A rather unusual nest taken by Mackenzie is described by him as follows :—“Nest on the ground ; the base made of mud, on which was piled up moss with a shallow cup of roots on the top. The bird was shot off the nest.” Another nest, also taken on the ground, was similar. On the other hand, the nests taken by Harington at Gangiri, Shan States, “are placed at the end of branches 12 feet from the ground and composed of moss and grass with plenty of mud. In fact the nests were very heavy for their size ; lined with fine grass.”
The breeding season in Assam is May and June, running into the early part of July. In the Chin Hills it seems to be from the middle of April to the second week in June, while further East again most eggs are laid in April and early May.
In Northern Burma this Thrush lays two to four eggs, as frequently Mackenzie took clutches of two which showed signs of incubation. In Assam, however, four was the normal clutch, three being unusual. The two nests found by Harington at 5,500 feet in the Shan States on the 15th May each contained three eggs.
The range of variation is extraordinary. A few eggs are of the ordinary greenish Blackbird type, more are of the erythristic type, and one pair, taken by Mackenzie, looks an almost uniform brick- red, so closely do the tiny longitudinal freckles cover the whole surface. From this closely marked form they range up to eggs with a pale green, yellow-green or buff ground, with a few large blotches of deep red or purple-brown. Other eggs are of the Missel-Thrush type, and others again are like eggs of the Geokichla group, pale, rather faintly marked with reddish-brown and pale lilac. One pair of Chin Hills eggs has a darkish dull green ground densely marked with blurred blotches of red-brown. Many eggs of this Thrush are only distinguishable by their texture from those of Geokichla citrina, these latter having a harder, finer shell, with much greater gloss.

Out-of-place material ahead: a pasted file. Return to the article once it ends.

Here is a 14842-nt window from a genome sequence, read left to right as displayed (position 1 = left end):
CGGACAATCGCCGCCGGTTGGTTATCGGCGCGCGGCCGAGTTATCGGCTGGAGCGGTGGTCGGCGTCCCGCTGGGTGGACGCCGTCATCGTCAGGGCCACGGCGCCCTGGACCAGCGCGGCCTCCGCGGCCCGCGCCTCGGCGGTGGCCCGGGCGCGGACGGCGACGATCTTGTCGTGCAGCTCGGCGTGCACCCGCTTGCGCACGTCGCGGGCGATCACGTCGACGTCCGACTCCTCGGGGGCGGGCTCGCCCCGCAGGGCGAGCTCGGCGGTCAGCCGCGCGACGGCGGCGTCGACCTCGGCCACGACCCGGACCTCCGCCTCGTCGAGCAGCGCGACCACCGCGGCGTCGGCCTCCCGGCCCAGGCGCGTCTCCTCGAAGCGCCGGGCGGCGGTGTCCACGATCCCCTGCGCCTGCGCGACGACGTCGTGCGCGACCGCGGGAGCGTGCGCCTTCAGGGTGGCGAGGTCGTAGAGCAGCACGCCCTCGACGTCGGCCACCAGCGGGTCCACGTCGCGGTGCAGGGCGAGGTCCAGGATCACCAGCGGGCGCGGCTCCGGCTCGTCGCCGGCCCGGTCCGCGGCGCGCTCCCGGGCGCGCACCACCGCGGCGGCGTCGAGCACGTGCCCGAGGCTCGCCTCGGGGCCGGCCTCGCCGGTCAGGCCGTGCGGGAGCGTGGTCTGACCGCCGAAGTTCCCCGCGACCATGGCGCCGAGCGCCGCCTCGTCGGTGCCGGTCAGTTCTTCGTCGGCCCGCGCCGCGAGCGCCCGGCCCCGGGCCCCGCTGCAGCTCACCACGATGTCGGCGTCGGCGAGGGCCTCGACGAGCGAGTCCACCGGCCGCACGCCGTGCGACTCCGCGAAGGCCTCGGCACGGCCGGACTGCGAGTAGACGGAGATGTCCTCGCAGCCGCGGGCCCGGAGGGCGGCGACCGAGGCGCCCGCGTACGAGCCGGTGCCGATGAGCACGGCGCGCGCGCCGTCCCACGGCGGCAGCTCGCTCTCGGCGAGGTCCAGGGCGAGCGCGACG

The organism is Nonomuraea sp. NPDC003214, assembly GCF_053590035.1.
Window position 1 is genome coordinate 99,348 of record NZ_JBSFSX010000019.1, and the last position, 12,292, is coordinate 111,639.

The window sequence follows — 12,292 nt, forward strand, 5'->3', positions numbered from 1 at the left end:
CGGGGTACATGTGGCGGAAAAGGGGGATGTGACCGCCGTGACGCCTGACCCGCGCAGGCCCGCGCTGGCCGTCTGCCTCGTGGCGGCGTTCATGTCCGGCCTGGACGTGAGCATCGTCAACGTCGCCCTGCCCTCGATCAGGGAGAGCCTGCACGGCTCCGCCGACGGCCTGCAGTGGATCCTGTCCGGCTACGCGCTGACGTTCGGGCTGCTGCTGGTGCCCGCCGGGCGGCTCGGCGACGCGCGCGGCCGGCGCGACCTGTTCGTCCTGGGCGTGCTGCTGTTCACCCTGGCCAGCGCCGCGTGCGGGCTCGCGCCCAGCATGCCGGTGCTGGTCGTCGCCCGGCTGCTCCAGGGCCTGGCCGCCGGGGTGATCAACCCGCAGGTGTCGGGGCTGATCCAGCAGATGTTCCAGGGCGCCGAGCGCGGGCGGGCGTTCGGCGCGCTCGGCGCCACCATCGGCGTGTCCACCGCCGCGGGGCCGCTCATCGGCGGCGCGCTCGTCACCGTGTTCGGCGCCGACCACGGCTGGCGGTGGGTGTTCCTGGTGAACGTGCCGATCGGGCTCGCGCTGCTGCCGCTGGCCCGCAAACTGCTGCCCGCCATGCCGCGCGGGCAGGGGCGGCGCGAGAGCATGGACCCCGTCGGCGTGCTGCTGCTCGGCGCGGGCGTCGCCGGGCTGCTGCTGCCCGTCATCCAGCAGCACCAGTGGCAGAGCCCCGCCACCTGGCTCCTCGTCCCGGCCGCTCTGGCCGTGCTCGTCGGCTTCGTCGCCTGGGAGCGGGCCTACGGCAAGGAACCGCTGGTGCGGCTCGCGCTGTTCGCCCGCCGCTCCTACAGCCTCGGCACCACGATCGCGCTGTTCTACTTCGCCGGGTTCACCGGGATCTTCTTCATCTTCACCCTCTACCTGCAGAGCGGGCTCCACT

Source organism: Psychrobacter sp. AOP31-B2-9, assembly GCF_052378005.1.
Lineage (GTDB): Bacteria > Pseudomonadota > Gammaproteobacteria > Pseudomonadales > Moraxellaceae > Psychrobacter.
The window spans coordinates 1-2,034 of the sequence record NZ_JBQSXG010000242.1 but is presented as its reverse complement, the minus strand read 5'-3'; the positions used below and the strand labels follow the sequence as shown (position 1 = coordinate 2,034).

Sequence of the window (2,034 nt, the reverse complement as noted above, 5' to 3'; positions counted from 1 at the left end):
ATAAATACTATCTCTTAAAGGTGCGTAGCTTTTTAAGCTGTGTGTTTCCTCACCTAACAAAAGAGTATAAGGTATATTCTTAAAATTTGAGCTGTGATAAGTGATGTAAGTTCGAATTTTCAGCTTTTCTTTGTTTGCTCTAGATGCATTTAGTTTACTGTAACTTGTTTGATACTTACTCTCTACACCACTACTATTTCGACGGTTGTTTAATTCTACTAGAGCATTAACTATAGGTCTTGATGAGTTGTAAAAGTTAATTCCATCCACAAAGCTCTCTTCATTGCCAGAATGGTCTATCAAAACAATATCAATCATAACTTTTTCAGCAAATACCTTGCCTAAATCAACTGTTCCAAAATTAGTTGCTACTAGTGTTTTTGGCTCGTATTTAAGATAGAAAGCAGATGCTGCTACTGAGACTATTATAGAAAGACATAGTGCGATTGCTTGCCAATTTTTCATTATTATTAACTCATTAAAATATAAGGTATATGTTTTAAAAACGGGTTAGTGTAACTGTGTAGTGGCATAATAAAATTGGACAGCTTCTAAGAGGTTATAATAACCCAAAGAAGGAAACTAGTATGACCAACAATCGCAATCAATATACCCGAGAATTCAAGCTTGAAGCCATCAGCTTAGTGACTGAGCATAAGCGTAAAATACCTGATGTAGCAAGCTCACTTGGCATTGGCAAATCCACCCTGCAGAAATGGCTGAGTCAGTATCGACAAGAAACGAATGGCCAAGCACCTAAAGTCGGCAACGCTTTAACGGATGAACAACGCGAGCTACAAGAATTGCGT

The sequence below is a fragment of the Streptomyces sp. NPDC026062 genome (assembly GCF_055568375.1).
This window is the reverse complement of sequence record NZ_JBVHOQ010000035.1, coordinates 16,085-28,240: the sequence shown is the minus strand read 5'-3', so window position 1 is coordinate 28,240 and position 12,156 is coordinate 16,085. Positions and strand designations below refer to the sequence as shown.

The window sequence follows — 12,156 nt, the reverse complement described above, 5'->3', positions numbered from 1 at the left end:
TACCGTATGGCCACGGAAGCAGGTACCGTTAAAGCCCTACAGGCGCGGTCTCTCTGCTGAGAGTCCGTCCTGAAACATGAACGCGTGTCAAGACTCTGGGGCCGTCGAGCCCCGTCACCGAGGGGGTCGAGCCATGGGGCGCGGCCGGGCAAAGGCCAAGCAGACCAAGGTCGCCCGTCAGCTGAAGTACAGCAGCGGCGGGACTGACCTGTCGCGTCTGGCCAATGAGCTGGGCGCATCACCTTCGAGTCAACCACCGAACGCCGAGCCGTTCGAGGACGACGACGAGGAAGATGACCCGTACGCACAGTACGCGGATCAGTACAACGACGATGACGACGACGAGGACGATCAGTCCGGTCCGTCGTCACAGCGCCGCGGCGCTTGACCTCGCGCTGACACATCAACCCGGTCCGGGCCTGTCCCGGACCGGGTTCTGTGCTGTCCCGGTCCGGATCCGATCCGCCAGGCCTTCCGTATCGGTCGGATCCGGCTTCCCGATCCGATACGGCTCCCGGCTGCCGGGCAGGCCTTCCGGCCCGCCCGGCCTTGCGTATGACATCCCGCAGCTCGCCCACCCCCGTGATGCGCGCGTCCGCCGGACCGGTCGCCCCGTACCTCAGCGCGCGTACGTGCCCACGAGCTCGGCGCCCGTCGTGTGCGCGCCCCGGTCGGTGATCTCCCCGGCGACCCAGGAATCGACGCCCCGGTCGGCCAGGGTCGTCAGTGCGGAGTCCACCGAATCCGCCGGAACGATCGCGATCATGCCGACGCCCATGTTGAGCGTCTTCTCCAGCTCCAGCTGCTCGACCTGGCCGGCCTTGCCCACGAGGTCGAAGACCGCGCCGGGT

In shape the eggs are rather broad ovals but usually decidedly compressed at the smaller end, whilst rather longer, more pointed ovals are not rare.
Fifty eggs average 26.8 x 19.8 mm. : maxima 29.2 x 20.0 and 27.2 x 21.0 mm. ; minima 21.0 x 20.0 and 26.0 x 18.3 mm.
Both sexes take part in incubation, as I have trapped both on the nest and eggs in day-time. Both also help in building the nest, though I cannot say whether the cock bird does more than bring the materials for his wife to incorporate in the nest.
They are not shy birds, and can generally be approached on the nest near enough for identification and, once or twice, I have had the female, much the bolder of the pair, sit tight on her eggs and blink at me from a distance of only two or three yards.

The Nidification Of Birds Of The Indian Empire
Baker, Edward Charles Stuart. The nidification of birds of the Indian Empire. Vol. 2. 1933.
Title in Book: 
580. Tardus dissimilis
Spp Author: 
Book Author: 
Edward Charles Stuart Baker
Page No: 
Common name: 
Black Breasted Thrush
Black-breasted Thrush
Turdus dissimilis
Vol. 2
Term name: